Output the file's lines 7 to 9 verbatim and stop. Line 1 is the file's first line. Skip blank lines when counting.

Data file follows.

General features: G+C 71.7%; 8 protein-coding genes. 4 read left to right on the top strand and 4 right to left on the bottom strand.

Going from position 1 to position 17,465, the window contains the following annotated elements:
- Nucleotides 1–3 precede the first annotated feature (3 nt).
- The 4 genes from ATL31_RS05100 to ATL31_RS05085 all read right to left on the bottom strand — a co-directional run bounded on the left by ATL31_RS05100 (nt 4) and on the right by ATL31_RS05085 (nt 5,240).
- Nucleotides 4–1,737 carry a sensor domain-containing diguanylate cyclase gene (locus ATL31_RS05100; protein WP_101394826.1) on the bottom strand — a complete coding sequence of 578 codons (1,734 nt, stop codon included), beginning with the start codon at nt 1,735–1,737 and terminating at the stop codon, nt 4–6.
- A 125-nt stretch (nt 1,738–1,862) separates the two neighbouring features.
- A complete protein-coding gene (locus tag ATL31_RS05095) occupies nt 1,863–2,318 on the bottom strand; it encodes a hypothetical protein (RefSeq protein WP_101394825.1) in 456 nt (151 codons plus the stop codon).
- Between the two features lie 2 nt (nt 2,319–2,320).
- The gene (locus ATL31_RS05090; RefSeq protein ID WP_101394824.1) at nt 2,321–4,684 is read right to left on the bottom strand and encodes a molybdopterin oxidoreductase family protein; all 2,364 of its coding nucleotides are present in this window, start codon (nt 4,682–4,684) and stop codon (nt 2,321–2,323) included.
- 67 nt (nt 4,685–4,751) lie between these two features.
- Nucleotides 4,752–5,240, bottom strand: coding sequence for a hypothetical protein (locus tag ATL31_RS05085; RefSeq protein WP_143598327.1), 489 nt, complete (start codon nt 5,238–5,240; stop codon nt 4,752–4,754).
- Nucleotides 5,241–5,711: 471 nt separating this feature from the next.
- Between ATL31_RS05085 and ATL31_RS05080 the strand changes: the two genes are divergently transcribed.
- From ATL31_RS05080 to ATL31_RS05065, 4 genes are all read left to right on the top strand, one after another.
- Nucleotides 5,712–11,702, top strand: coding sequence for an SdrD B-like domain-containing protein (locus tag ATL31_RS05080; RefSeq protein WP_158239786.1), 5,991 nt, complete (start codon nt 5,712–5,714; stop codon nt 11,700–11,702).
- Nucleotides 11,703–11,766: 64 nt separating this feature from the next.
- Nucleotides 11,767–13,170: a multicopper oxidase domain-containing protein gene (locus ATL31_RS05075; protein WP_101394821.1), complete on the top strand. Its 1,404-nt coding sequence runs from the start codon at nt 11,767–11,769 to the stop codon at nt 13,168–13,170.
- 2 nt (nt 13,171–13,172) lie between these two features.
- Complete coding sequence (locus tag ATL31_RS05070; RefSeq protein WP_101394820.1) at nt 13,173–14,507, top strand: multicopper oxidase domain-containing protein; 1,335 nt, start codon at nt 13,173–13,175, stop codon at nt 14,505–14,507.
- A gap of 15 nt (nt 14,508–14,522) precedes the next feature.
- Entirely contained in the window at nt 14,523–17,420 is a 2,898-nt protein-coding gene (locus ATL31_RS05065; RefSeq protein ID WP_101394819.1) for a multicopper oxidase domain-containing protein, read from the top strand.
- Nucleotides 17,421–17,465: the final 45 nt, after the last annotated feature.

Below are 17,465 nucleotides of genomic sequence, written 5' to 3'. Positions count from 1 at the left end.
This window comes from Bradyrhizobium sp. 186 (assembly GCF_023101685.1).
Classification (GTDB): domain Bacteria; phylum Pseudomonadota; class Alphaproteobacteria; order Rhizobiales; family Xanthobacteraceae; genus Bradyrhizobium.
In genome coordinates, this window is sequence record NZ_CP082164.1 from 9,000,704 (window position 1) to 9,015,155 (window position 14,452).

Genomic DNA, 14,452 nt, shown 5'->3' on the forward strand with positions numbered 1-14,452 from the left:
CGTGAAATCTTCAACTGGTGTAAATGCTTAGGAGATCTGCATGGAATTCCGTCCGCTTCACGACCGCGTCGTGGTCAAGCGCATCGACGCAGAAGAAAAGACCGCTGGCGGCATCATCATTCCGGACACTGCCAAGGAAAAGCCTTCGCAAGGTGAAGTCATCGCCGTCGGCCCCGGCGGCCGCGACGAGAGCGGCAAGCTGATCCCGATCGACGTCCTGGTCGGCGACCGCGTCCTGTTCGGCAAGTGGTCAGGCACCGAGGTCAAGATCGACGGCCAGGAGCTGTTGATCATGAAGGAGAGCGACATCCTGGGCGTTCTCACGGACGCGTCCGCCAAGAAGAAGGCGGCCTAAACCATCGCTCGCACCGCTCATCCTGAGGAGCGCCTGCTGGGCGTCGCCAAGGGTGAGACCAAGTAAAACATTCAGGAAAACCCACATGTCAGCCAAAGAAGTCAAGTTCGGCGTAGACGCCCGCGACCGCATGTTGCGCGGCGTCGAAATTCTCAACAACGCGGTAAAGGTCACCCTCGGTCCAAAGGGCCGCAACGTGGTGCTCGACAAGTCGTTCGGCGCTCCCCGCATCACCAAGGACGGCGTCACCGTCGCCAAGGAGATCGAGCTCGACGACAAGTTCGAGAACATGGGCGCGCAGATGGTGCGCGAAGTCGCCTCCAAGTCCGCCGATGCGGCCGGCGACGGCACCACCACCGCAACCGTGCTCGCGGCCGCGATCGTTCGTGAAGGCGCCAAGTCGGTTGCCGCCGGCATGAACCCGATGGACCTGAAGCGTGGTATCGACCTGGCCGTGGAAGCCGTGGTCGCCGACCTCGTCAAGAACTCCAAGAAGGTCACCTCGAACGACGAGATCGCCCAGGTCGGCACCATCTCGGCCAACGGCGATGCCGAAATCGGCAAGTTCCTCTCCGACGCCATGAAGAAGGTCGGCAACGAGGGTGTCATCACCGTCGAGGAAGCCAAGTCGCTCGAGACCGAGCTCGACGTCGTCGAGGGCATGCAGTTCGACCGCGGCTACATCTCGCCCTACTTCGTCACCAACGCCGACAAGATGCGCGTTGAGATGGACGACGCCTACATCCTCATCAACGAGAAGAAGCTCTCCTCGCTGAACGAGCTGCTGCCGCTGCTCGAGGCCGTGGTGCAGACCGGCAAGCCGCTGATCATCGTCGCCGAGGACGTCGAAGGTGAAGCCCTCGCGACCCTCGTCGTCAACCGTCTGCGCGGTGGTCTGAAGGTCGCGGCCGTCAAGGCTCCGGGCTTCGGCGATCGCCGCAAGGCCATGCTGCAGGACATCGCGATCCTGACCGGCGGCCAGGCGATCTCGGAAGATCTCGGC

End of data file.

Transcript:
- A complete protein-coding gene (locus tag ATL31_RS05095) occupies nt 1,863–2,318 on the bottom strand; it encodes a hypothetical protein (RefSeq protein WP_101394825.1) in 456 nt (151 codons plus the stop codon).
- Between the two features lie 2 nt (nt 2,319–2,320).
- The gene (locus ATL31_RS05090; RefSeq protein ID WP_101394824.1) at nt 2,321–4,684 is read right to left on the bottom strand and encodes a molybdopterin oxidoreductase family protein; all 2,364 of its coding nucleotides are present in this window, start codon (nt 4,682–4,684) and stop codon (nt 2,321–2,323) included.